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When you have pain from such ailments as the common headache, the last thing you want to do is an in-depth study of ibuprofen vs. naproxen to decide which is best to take. Thankfully, you don’t have labor too long over the the decision, because they both relieve headaches, and they both have a lower risk of bleeding than other non-steroidal anti-inflammatory drugs, commonly known by the acronym “NSAIDs.”
Ibuprofen vs. Naproxen
Ibuprofen (Motrin, Advil) and naproxen (Aleve) are both available under generic/store-brand formulations, as well as their original brand names. Although some people do report that generics work differently for them than brand drugs, the FDA requires generic formulations to perform similarly to brands. They acknowledge a possible slight variation at times, just as between batches of the brand medicine, but the FDA monitors them closely. Any undesired effects should be reported to the FDA.
THE HISTORY OF IBRUPROFEN AND NAPROXEN
According to Wikipedia, ibuprofen was discovered in 1961 by Stewart Adams and initially marketed as Brufen. It was first sold in 1969 in the United Kingdom and in the United States in 1974. Ibuprofen is on the World Health Organization’s List of Essential Medicines, the most effective and safe medicines needed in a health system.
The company Syntex first marketed naproxen in 1976 as the prescription drug Naprosyn. They sold naproxen sodium under the brand name Anaprox in 1980. It remains a prescription-only drug in much of the world. In the United States, however, the FDA approved it as an over-the-counter (OTC) drug in 1994.
One decision-maker when it comes to ibuprofen vs. naproxen may be how long the pain relief is expected to last. Naproxen lasts longer than ibuprofen. The half-life of ibuprofen is two to four hours, while naproxen is 12 to 17 hours. (Half-life is when half the original dose is still circulating in your bloodstream.) In layman’s terms, you take ibuprofen once every four to six hours, while naproxen is only repeated once every eight to 12 hours.
According to iodine.com, ibuprofen relieves pain, fever, and swelling. Naproxen is similar, relieving pain, fever, and inflammation. Ibuprofen is available for children, but naproxen is not.
“Be careful not to take more than one product that contains an NSAID at a time,” says Karen M. Mahoney, M.D., deputy director of Food and Drug Administration (FDA) Division of Nonprescription Drug Products. Taking two NSAIDs together can increase the risk of side effects and serious adverse events. For that reason, it can be wise to only have one NSAID in your medicine chest. It would avoid you reaching for the wrong bottle when you need a second dose.
Always discuss the use of OTC pain relievers with your physician, so you know what you can and cannot use with other medications.
Ibuprofen can interfere with the antiplatelet effect of aspirin, which is a serious warning for those on low-dose aspirin program. Timing is key. If you took the ibuprofen first, wait at least 30 minutes after taking aspirin to take the ibuprofen. If you took the aspirin first, you need to wait 8 hours, according to the FDA. (Timing may vary if you’re using enteric-coated aspirin.)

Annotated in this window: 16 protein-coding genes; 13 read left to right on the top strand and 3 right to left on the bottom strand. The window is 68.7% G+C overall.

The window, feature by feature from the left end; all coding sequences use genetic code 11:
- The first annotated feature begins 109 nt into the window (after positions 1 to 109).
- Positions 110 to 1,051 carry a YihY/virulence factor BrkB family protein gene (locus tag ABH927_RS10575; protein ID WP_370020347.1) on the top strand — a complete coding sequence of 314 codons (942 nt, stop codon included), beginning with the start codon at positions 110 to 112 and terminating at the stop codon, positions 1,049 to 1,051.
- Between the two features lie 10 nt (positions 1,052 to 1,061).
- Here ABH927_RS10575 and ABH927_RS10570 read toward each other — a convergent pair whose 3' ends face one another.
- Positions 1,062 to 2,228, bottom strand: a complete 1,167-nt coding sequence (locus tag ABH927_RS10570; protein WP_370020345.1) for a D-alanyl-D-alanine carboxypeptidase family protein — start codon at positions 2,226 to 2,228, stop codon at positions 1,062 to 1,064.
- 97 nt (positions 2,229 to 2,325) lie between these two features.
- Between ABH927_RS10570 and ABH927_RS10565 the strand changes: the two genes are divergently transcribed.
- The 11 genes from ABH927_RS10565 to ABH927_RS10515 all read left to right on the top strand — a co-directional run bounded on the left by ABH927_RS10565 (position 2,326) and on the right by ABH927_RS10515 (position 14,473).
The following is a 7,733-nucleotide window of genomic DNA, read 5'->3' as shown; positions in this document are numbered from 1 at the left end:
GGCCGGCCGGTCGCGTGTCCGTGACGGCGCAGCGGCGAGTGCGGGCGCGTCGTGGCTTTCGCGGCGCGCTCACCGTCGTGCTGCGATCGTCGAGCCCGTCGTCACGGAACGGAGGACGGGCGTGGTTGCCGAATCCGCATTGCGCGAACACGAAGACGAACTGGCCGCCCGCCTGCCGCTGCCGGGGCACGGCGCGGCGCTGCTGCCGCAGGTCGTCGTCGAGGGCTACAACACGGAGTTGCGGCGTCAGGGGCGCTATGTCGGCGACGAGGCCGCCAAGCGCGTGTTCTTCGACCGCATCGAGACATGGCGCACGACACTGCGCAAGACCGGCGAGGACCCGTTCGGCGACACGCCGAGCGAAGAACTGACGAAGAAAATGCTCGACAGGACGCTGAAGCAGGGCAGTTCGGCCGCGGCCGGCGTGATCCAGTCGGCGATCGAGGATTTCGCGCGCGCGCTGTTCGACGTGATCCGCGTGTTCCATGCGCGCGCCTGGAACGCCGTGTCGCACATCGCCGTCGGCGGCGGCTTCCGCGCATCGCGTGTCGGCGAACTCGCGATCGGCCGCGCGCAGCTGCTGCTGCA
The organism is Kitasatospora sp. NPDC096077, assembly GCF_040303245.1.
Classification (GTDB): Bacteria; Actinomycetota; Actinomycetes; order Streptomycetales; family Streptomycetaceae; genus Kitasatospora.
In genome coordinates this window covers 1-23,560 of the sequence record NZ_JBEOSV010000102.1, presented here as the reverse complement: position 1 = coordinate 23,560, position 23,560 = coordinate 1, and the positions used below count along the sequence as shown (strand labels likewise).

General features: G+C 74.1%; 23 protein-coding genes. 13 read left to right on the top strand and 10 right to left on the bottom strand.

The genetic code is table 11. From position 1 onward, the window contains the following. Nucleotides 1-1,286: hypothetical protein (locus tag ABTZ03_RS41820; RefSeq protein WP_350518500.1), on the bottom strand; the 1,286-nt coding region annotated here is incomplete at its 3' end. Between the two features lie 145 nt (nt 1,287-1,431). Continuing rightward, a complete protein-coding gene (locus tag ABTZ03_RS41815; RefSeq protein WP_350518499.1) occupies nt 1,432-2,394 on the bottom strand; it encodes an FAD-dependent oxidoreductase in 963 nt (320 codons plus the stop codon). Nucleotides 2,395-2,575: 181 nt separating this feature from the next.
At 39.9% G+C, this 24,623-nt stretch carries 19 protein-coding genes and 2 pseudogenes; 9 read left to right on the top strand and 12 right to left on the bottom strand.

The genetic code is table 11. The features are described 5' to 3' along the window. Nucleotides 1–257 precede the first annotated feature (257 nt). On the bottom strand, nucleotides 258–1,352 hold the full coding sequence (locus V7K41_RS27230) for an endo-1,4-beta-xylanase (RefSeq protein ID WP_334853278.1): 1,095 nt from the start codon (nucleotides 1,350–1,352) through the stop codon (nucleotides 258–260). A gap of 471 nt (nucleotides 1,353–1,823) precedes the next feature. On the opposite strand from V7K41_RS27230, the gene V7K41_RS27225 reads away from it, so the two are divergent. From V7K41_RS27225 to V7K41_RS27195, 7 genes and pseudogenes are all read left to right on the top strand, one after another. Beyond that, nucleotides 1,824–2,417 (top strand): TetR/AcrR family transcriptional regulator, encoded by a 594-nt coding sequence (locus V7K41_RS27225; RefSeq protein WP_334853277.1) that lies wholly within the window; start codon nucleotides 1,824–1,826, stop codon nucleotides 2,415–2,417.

Another ibuprofen interaction involves the use of alcohol. That combination can increase the risk of gastrointestinal bleeding.
Naproxen comes with a list of drugs it can interact with, which means if you choose naproxen as your go-to pain reliever, you must discuss its use with any physician prescribing you drugs.
It may interfere with:
- Blood thinners
- Blood-pressure medications
- Heart medications
Risks of Ibuprofen vs. Naproxen
Both ibuprofen and naproxen have a lower risk of bleeding compared to other NSAIDs, but both should be taken with food or milk to reduce the risk of stomach upset. Risks are similar, and neither should be taken during pregnancy. People who have cardiovascular disease, particularly those who recently had a heart attack or cardiac bypass surgery, are at the greatest risk for cardiovascular adverse events associated with NSAIDs, warns the FDA. Physicians frequently recommend acetaminophen as an OTC pain reliever for patients with cardiovascular issues.
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How Do NSAIDs Work?
Choosing ibuprofen vs. naproxen has nothing to do with the way they work in the body because they both work by inhibiting the COX enzymes:
“Prostaglandins are produced within the body’s cells by the enzyme cyclooxygenase (COX),” explains medicinenet.com. “There are two COX enzymes, COX-1 and COX-2. Both enzymes produce prostaglandins that promote inflammation, pain, and fever. However, only COX-1 produces prostaglandins that support platelets and protect the stomach. NSAIDs block the COX enzymes and reduce prostaglandins throughout the body. As a consequence, ongoing inflammation, pain, and fever are reduced. Since the prostaglandins that protect the stomach and support platelets and blood clotting also are reduced, NSAIDs can cause ulcers in the stomach and promote bleeding.” This bleeding risk is why some physicians prefer to recommend acetaminophen.
A 1984 study by The Manchester General Practitioner Group looked at 226 patients with osteoarthritis. The participants were randomly assigned to take either naproxen or ibuprofen. Both drugs reduced stiffness, pain, and overall disease severity. However, naproxen was found to be superior to ibuprofen in relieving resting pain, movement pain, night pain, and interference with daily activities. The study found 45 patients had side-effects (mainly mild gastrointestinal problems) from naproxen and 30 with ibuprofen (11 were patients who had side effects on both drugs). One patient had a gastrointestinal bleed while taking naproxen. Overall treatment preference significantly favored naproxen, concluded the researchers.